William Jefferson Clinton is the first Democratic president of the postwar era to have presided over a decline in manufacturing jobs in the American Southeast.  According to the U.S. Bureau of Labor Statistics, monthly manufacturing payroll employment increased ten percent in Alabama, Arkansas, Florida, Georgia, Kentucky, Louisiana, Mississippi, North and South Carolina, Tennessee, Virginia, and West Virginia under Harry S. Truman, 14 percent under John F. Kennedy, 27 percent under Lyndon B. Johnson, and six percent under James E. Carter but declined four percent under President Clinton.

How severe is this manufacturing contraction?  Economists disagree about the factors that caused the Great Depression, but the event taught them a great deal about how to measure contraction.  Gottfried Haberler, in his 1937 book, Prosperity and Depression  (Harvard University Press), identifies three times series—employment, production, and income—that can be analyzed to determine whether an economy or a specific private-industry sector is expanding or contracting.  Today, economists use three measures of these time series: duration, depth, and diffusion.  The period of contraction must be sufficiently long (duration), feature a substantial decline (depth), and affect a sufficient number of industries (diffusion).  Duration is measured by calculating the difference between the cyclical peak and trough; depth, by the degree of decline; and diffusion, through the use of indices that compare the percentage of sectors increasing during designated intervals with those in decline.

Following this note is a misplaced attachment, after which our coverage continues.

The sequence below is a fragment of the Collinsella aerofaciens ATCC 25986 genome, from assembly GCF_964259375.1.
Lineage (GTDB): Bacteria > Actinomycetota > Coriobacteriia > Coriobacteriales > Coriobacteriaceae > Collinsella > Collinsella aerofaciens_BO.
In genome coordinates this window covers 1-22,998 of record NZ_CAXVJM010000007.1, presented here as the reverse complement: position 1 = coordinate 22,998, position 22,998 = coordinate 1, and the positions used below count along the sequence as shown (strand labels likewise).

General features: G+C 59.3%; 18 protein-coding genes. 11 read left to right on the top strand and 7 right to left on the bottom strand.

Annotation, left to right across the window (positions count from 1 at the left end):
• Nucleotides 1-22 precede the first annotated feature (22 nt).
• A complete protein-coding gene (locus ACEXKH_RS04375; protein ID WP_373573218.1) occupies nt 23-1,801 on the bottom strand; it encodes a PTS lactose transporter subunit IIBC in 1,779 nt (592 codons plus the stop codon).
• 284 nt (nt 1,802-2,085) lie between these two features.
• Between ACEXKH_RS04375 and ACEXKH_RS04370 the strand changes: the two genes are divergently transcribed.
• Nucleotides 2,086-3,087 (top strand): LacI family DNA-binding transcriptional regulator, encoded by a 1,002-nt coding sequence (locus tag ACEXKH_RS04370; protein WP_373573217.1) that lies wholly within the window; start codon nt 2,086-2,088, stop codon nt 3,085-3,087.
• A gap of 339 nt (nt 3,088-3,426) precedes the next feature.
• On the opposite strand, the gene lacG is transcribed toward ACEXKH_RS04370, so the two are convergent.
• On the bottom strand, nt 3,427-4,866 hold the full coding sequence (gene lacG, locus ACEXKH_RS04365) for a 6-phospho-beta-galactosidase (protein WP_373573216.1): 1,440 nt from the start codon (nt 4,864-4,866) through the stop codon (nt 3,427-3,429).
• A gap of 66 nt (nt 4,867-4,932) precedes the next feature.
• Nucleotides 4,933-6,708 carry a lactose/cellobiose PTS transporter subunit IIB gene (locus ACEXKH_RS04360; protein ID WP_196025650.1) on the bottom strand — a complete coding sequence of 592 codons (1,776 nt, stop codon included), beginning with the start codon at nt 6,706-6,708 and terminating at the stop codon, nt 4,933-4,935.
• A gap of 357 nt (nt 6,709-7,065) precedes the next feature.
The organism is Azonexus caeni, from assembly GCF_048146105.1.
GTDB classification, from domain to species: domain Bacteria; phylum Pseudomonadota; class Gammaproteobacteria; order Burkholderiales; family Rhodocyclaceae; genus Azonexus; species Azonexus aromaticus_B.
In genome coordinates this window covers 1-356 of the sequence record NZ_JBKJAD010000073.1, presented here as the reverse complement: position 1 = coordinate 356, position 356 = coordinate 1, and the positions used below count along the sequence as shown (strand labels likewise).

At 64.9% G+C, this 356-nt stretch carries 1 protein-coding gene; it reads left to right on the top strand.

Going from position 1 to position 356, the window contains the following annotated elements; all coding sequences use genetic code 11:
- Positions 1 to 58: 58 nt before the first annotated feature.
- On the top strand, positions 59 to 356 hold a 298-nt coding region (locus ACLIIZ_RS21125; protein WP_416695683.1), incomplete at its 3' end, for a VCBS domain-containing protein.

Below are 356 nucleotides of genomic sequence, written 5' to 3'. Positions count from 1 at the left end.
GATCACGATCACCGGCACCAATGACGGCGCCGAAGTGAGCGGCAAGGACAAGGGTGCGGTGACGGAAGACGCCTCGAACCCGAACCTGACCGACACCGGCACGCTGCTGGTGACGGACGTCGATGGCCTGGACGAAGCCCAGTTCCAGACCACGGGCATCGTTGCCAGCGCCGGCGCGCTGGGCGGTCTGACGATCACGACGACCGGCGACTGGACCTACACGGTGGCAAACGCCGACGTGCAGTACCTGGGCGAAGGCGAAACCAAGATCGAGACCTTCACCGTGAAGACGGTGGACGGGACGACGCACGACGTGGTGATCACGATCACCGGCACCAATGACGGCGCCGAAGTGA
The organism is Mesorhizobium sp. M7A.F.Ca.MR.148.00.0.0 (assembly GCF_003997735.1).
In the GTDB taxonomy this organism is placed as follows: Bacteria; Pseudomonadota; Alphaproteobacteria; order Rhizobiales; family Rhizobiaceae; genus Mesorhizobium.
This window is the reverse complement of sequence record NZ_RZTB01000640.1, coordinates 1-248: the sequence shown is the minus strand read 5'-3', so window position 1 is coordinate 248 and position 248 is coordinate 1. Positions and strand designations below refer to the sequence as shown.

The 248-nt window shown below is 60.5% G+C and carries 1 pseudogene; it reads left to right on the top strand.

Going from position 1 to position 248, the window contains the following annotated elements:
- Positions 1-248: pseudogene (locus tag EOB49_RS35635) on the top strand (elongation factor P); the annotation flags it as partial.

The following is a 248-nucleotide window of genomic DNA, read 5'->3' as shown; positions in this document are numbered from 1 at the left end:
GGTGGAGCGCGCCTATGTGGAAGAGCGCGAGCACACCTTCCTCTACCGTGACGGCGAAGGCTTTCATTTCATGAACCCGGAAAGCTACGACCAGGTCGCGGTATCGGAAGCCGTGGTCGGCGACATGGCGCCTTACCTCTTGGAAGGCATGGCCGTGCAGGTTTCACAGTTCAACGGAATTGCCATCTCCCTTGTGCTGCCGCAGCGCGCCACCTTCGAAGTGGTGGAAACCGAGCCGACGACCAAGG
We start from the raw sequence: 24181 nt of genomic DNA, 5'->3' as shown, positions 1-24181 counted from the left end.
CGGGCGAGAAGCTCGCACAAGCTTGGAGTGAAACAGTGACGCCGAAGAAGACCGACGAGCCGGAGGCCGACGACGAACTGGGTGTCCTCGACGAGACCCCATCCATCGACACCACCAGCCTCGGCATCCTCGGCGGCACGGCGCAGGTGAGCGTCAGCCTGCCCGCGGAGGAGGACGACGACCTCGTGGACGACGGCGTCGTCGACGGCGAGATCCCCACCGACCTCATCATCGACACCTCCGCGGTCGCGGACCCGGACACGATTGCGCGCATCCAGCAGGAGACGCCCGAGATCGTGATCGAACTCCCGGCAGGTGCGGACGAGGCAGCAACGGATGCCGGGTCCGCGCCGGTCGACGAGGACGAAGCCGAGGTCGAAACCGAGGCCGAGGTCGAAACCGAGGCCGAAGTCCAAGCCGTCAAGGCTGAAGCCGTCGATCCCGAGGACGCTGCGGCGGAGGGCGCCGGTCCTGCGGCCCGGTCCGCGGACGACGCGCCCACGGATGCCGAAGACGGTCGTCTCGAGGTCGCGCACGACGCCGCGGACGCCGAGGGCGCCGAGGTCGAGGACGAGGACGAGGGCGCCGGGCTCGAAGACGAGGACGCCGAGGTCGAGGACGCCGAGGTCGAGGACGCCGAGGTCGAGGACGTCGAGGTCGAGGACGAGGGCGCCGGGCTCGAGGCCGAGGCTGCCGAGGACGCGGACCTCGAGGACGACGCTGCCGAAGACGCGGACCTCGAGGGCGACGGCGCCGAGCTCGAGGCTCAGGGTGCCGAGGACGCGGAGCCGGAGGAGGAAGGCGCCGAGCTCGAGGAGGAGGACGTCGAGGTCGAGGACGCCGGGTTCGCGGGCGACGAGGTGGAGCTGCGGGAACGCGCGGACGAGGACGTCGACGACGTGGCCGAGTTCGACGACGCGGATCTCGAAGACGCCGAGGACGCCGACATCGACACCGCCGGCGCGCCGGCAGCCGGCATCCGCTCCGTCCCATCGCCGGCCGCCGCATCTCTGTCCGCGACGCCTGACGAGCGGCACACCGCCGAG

The duration of the ongoing contraction in Southeast manufacturing employment is the longest since the monthly data series started in 1939—in other words, since the Great Depression.  Southeast manufacturing employment peaked on Mr. Clinton’s watch in January 1995 at 4,785,100 workers.  U.S. manufacturing employment peaked more than three years later, in April 1998.  There were 4,096,900 employed in Southeast manufacturing in November 2002, which means a net loss of 688,200 manufacturing jobs in the region.  Measured from its January 1995 peak, the contraction lasted 95 months.  Before the current recession, which started in March 2001, the average duration of declines in Southeast manufacturing employment was only 14.2 months.  (These declines occurred from August 1948 to July 1949; September 1953 to July 1954; November 1956 to May 1958; September 1960 to February 1961; August 1969 to March 1971; December 1973 to March 1975; October 1979 to July 1980; September 1981 to January 1983; and June 1989 to April 1991).

After World War II, Southeast manufacturing employment grew during all ten U.S. expansions and declined in the recessions that followed.  From April 1991 to January 1995, Southeast manufacturing jobs increased 5.5 percent, the second-smallest gain of the postwar era.  By comparison, Southeast manufacturing employment expanded 48 percent under Kennedy and Johnson; 26 percent under Truman and Eisenhower; 15 percent under Nixon; 22 percent under Ford and Carter; and 15 percent under Reagan and Bush.

The depth of Clinton’s contraction is the greatest of the postwar era.  Through December 2002, Southeast manufacturing employment declined 14.7 percent from its peak.  The old record (14.4 percent) was set between December 1973 and March 1975.  Manufacturing employment fell 17 percent in the World War II demobilization (November 1943 to February 1946).